Step one: Keywords, such as “online learning”, “ elearning”, “distance learning”, “security”, and “risk”, were typed in the advanced search option of Google Blog Search (http://www.google.com/blogsearch), a search tool specially designed to retrieve content from blogs that are freely and publicly available on the Internet. To identify the latest blog content discussing security risks and protection in online learning, the query time period was set from January 01, 2010 to June 20, 2013. Next, the query was performed. During this process, Google filtered similar blog posts first and then returned 312 posts that were relevant to the keywords.

To track Internet users’ search interests regarding “online learning security” in recent years, we applied Google Trends, a web-based search tool that provides the frequency of some specific search terms or keywords queried over a specific period of time. The result generated by Google Trends (see Figure 1) indicated that although the search frequency of online learning security has fluctuated in a narrow range since 2010, the overall attention paid to it has not changed much. This was consistent with the result we got via a Google Blog search.

Figure 1

Step two: The authors read through each page of the 312 blogs generated, removed 62 irrelevant and repetitive posts, and saved the content of the rest of the posts in a single Word document as the sample data set. The sample data set provided a glimpse into the ongoing concerns and discussion regarding security risks and protection in online learning.

Step three: A concept analysis and mapping (CAAM) technique was applied to the data by loading the data file into a special CAAM software tool called Leximancer (http://www.leximancer.com), which extracted and classified the key concepts and themes in the data, and further identified the patterns and the relationships between concepts and themes. Leximancer has been adopted in quite a few studies in recent years (Cretchley, Rooney, & Gallois, 2010; Smith & Humphreys, 2006; Watson, Smith, & Watter, 2005). The Leximancer system is “a method for transforming lexical co-occurrence information from natural language into semantic patterns in an unsupervised manner” (Watson, Smith, & Watter, 2005). It uses word frequency and co-occurrence data to identify which concepts (words that occur very frequently) exist in a set of texts (Cretchley, Rooney, & Gallois, 2010). The technology behind the system is based on Bayesian theory, which argues that fragmented information can be used to predict what happens in a system (Watson, Smith, & Watter, 2005). Cretchley, Rooney, and Gallois (2010) describe in detail the way in which Leximancer works:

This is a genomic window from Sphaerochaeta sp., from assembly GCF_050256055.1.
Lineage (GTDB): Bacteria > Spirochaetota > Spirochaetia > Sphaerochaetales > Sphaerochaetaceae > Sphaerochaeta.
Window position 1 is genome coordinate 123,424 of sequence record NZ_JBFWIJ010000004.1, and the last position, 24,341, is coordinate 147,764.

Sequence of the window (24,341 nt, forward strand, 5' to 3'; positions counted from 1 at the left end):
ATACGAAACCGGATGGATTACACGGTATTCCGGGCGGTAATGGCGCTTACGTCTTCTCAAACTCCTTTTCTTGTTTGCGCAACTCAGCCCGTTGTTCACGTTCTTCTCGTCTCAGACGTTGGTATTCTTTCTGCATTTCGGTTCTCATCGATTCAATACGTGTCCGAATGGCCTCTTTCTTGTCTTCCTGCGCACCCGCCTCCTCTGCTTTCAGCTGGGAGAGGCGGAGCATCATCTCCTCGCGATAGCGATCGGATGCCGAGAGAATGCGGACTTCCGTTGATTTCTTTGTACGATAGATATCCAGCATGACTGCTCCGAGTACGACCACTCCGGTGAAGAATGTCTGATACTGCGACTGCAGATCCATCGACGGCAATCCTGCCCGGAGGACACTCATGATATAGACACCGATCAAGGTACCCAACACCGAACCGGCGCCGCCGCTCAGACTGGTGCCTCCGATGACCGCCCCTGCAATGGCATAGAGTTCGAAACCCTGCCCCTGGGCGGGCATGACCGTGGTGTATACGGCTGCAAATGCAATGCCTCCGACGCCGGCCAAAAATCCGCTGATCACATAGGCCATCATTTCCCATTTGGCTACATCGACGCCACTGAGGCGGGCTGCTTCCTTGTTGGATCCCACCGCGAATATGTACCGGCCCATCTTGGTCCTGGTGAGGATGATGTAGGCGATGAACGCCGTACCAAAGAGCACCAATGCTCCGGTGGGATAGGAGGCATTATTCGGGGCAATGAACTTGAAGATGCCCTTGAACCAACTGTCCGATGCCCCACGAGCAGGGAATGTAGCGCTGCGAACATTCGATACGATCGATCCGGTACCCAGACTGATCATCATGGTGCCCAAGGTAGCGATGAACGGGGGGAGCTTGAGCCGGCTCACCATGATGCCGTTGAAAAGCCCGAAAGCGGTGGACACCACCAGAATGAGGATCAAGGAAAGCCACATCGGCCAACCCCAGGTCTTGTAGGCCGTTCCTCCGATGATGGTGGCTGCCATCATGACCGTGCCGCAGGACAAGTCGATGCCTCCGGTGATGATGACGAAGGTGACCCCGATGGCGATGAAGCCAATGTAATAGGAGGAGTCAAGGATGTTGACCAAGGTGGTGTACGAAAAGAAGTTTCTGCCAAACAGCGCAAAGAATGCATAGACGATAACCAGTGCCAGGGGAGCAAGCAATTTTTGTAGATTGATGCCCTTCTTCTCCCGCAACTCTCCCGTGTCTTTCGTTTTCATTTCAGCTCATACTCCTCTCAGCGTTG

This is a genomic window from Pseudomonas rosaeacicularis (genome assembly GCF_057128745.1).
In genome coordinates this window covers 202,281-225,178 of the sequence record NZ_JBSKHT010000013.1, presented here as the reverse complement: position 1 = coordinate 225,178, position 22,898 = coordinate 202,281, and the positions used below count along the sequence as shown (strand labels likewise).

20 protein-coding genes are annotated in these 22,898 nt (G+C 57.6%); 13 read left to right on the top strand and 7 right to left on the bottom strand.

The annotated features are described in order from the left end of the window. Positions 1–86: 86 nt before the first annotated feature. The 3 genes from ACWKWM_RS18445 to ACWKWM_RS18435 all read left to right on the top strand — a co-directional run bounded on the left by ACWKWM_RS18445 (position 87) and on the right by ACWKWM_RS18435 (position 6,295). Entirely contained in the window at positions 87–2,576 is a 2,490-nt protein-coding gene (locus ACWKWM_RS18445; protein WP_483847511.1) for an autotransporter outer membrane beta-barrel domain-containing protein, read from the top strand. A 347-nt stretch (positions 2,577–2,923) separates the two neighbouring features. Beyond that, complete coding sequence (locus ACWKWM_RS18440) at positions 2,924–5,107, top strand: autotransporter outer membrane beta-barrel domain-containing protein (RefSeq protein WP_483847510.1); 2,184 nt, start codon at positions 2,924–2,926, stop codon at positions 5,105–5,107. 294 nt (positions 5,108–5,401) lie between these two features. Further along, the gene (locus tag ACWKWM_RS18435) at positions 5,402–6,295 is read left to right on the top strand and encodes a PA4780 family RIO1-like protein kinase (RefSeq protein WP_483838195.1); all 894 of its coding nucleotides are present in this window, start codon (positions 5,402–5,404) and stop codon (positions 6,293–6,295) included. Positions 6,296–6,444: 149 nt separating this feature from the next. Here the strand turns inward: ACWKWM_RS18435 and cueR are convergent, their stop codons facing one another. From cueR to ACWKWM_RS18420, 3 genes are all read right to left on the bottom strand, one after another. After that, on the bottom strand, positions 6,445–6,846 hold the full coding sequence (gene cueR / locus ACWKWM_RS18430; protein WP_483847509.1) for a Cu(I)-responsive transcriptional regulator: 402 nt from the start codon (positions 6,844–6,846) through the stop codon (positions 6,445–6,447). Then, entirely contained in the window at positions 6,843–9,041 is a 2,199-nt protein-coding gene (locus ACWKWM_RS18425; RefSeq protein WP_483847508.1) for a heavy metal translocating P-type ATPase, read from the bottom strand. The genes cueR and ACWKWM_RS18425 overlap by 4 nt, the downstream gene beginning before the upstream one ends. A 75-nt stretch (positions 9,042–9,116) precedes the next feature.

The software includes an interactive concept-mapping facility, which provides an overview of the conceptual structure of the data set that assists the researcher in interpretation. Concepts that co-occur often within the same two-sentence coding block attract one another strongly when the map is clustered, so that similar concepts tend to settle together in close proximity. Clusters of concepts are grouped by theme circles to summarize the main ideas in particular clusters. Each theme is named after the most prominent concept in that group, which is also indicated by the largest dot in the theme cluster. (p. 319)

Figure 2 is a screenshot of the interface of Leximancer 4.0. The map in the middle indicates the importance of the concepts. Red is the most important, followed by orange and so on, according to the color wheel.

Figure 2

Results